Piers Wenger floats radical solution to restart production

The BBC is mulling the radical idea of quarantining cast and crew in order to get drama production back underway, if tight lockdown restrictions drag on.

Drama controller Piers Wenger floated the idea of pre-and-post-filming confinement in order that a show’s crew and cast can interact in the same space, to avoid a scenario whereby self-isolation drama is the only plausible option for months on end.


His Dark Materials

“If social distancing continues for a year, we are definitely going to want to start making new drama in that time,” said Wenger.

“Are we going to look at quarantining actors and crew in order to allow actors to interact in the same space? Who knows.”

He said the BBC will “learn a lot” from the likes of the forthcoming self-isolation Talking Heads monologues but “until you can put two actors together in the same room, it is going to be very hard to make drama naturally”.

Speaking remotely during the BBC’s first 2020 Edinburgh Controller Session, Wenger spotlighted the immense challenges in getting drama production back-on-track as actor’s schedules clog up and travel remains all but impossible.

“For shows halfway through filming there will be big logistical challenges over how we re-mount those on the other side of lockdown, and how that impacts shows that haven’t started filming yet,” he continued.

“Everyone’s worlds were turned upside down in the space of a week by this.”

Wenger is positive, however, that co-productions with international players will reign supreme,

He is speaking with US counterparts at HBO, Hulu, AMC and “even some SVoDs” about pairing up in the not-too-distant future.

“These guys are in an arms race – they want titles and need to keep re-stocking,” added Wenger.

“New content is going to be thin on the ground so there will be a greater appetite for partnerships in order to share the goods.”

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Normal People

As Sally Rooney’s Normal People dropped on BBC3 this week, Wenger also pointed to an increased cash injection for drama for the youth-skewing channel, with the potential for a “big thriller or shows with longer runs”.

“We’ll have more money to give that young audience the thrills and spills that they may have seen in The Nest [mainstream BBC1 Sunday night drama] but in a world more specifically tailored to their lives.”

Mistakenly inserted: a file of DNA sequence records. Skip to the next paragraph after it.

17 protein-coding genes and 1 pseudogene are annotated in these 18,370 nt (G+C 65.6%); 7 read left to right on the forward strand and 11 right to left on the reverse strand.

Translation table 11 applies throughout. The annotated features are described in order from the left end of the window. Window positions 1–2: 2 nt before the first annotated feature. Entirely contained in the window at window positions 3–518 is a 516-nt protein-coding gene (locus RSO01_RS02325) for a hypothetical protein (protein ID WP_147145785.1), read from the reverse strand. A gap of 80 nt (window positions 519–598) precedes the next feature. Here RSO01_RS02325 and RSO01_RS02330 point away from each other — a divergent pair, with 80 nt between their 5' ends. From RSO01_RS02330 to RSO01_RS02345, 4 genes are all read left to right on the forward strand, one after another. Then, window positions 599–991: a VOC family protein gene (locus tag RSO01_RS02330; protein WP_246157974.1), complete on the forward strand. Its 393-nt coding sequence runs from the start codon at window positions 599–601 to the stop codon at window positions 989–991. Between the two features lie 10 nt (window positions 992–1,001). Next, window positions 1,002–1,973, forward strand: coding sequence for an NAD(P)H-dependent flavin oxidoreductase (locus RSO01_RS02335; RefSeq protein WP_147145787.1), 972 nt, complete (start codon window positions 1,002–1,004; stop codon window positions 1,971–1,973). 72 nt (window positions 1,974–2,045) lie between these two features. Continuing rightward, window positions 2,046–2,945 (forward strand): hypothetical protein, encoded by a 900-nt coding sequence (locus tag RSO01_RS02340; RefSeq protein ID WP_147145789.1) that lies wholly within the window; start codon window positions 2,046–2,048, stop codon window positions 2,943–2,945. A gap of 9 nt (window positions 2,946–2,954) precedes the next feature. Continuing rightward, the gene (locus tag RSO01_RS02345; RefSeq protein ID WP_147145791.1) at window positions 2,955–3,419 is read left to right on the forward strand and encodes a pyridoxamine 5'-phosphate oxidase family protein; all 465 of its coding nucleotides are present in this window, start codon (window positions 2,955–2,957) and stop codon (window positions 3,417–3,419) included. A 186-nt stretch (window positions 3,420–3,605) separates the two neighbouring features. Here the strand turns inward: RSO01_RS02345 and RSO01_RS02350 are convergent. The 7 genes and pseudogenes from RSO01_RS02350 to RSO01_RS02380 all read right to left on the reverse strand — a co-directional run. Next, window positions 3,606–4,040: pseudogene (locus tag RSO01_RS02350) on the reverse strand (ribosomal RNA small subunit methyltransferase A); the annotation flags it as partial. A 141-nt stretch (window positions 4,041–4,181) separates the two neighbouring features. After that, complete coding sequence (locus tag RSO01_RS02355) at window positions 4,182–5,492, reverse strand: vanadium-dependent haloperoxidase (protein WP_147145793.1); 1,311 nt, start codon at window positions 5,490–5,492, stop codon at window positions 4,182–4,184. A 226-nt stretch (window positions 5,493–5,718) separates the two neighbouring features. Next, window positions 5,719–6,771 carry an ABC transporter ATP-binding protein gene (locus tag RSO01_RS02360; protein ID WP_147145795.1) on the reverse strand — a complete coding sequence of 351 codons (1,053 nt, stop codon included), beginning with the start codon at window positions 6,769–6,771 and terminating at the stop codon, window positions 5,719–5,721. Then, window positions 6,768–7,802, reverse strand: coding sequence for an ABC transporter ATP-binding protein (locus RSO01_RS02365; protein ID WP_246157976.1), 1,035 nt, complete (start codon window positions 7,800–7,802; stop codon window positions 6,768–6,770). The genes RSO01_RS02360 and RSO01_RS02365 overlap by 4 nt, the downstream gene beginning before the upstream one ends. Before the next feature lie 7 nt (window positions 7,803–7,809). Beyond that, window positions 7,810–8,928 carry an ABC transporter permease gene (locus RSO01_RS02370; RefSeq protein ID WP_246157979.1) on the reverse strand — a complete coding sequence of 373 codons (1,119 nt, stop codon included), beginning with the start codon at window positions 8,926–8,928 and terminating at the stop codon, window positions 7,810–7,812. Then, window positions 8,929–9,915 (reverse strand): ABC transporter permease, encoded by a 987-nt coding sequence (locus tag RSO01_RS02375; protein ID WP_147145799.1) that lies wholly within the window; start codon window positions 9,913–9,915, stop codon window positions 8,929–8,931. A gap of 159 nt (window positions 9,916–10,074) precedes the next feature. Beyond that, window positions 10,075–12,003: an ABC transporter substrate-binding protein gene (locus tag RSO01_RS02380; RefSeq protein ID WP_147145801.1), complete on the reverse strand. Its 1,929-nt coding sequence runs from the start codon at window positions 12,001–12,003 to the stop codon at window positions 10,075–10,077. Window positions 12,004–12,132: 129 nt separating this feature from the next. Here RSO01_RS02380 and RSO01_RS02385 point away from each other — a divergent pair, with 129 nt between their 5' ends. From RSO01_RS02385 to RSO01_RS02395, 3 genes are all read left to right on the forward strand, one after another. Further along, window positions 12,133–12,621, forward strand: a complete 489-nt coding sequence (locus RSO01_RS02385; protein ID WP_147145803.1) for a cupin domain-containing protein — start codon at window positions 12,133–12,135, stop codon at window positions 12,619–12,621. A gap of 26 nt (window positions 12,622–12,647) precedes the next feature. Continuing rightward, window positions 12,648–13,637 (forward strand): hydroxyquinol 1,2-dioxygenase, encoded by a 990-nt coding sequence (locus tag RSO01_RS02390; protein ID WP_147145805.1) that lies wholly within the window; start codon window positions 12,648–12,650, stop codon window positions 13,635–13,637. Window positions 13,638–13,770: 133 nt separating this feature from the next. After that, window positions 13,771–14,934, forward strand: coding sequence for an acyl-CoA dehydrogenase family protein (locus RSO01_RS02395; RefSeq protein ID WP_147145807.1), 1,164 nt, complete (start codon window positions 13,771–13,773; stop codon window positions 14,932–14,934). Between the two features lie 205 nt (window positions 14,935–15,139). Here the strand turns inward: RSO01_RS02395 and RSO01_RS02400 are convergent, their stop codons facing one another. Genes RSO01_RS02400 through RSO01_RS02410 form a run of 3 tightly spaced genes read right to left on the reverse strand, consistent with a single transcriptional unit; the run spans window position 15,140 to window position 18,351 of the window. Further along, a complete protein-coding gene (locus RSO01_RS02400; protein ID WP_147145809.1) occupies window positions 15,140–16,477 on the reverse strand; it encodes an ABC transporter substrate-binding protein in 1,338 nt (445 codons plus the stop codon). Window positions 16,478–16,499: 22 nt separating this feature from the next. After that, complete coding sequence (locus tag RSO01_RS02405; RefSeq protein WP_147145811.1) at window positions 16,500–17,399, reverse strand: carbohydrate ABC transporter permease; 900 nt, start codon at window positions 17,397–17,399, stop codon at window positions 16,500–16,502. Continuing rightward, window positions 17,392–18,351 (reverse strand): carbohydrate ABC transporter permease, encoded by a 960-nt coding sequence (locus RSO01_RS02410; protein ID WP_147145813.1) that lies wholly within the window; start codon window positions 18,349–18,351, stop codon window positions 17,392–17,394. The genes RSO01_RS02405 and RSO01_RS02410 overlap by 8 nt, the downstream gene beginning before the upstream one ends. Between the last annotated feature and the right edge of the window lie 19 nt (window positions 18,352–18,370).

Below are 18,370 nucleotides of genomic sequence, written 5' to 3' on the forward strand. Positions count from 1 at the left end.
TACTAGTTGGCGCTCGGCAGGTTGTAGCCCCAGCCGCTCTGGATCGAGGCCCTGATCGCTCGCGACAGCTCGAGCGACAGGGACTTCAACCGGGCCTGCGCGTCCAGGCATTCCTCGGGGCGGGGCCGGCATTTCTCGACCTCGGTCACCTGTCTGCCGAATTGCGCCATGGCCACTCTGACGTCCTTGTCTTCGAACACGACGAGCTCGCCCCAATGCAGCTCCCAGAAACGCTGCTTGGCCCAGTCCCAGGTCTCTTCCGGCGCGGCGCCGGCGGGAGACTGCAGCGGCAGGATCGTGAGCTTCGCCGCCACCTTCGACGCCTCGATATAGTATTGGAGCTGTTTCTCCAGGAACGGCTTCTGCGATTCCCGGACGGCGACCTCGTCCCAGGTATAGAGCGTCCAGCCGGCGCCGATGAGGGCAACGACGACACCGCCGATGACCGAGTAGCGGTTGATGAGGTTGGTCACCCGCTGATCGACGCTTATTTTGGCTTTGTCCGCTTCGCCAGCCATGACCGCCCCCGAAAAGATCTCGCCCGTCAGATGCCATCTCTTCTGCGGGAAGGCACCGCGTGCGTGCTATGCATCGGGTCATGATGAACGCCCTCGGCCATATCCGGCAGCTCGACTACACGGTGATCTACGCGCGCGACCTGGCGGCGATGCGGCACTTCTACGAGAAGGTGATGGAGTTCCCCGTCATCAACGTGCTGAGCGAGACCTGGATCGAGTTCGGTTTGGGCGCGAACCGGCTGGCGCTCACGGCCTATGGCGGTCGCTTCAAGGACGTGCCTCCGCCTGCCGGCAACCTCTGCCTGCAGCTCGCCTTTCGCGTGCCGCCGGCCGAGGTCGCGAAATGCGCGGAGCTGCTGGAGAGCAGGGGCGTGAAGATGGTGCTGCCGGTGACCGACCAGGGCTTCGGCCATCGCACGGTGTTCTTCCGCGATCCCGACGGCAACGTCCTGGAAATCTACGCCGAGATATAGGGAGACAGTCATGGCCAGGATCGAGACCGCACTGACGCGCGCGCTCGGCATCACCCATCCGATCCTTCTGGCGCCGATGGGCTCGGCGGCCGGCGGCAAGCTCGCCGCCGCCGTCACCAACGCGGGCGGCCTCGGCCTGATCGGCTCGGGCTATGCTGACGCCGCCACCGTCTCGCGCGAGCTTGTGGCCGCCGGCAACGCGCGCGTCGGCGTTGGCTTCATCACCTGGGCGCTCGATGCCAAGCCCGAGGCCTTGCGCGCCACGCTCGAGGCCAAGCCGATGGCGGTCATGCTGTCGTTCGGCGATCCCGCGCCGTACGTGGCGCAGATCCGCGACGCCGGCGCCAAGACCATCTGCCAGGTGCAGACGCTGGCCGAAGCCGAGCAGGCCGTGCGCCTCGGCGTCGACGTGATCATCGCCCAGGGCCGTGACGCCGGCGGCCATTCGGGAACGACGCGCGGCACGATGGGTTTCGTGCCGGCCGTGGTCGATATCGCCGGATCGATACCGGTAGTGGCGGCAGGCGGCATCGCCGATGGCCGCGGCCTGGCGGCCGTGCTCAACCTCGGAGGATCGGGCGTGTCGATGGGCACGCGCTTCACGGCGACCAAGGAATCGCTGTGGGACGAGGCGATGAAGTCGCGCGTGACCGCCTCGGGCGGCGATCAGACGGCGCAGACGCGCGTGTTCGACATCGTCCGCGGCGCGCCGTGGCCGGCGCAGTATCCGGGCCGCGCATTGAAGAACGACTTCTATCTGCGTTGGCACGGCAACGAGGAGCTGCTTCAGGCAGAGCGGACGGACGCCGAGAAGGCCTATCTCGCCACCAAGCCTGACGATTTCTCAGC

Broadcast reported prior to the Covid-19 lockdown that BBC3 would be in line for an across-the-board budget boost in the BBC’s Annual Plan 2020.

 Concern over ‘Zoom TV’ overload

Speaking alongside Wenger, director of content Charlotte Moore said there is an “even greater need for British stories” as it could be so long until UK indies can film abroad.

She warned against “the temptation to over-commission lots of shows made on Zoom”, delivering the clearest signal yet that the BBC is thinking in the medium-term in terms of projects it chooses to greenlight.

“People will tire if there are too many ‘Zoom shows’,” she predicted. “[BBC1’s] The Big Night In was great but I don’t think in a year’s time people would be quite so forgiving about the quality.

“We are taking a measured view on this.”

Commissioning shows that echo full-scale productions as best as possible will also aid the damaged freelance community, according to Moore.

“The lifeblood of the industry is the freelance market and if we see restrictions loosening, we want to make full-blown shows with whole crews to get people back to work.”

Responding to a question from Broadcast, Moore added that the BBC is “not immune from the financial constraints” of the pandemic, although uncertainty remains over just how hard it will be hit.

Even though the BBC is licence-fee funded, it will likely be impacted by delaying the roll-out of over-75 licence fee payments and putting the planned £40m News savings on ice, alongside costs associated with paused productions.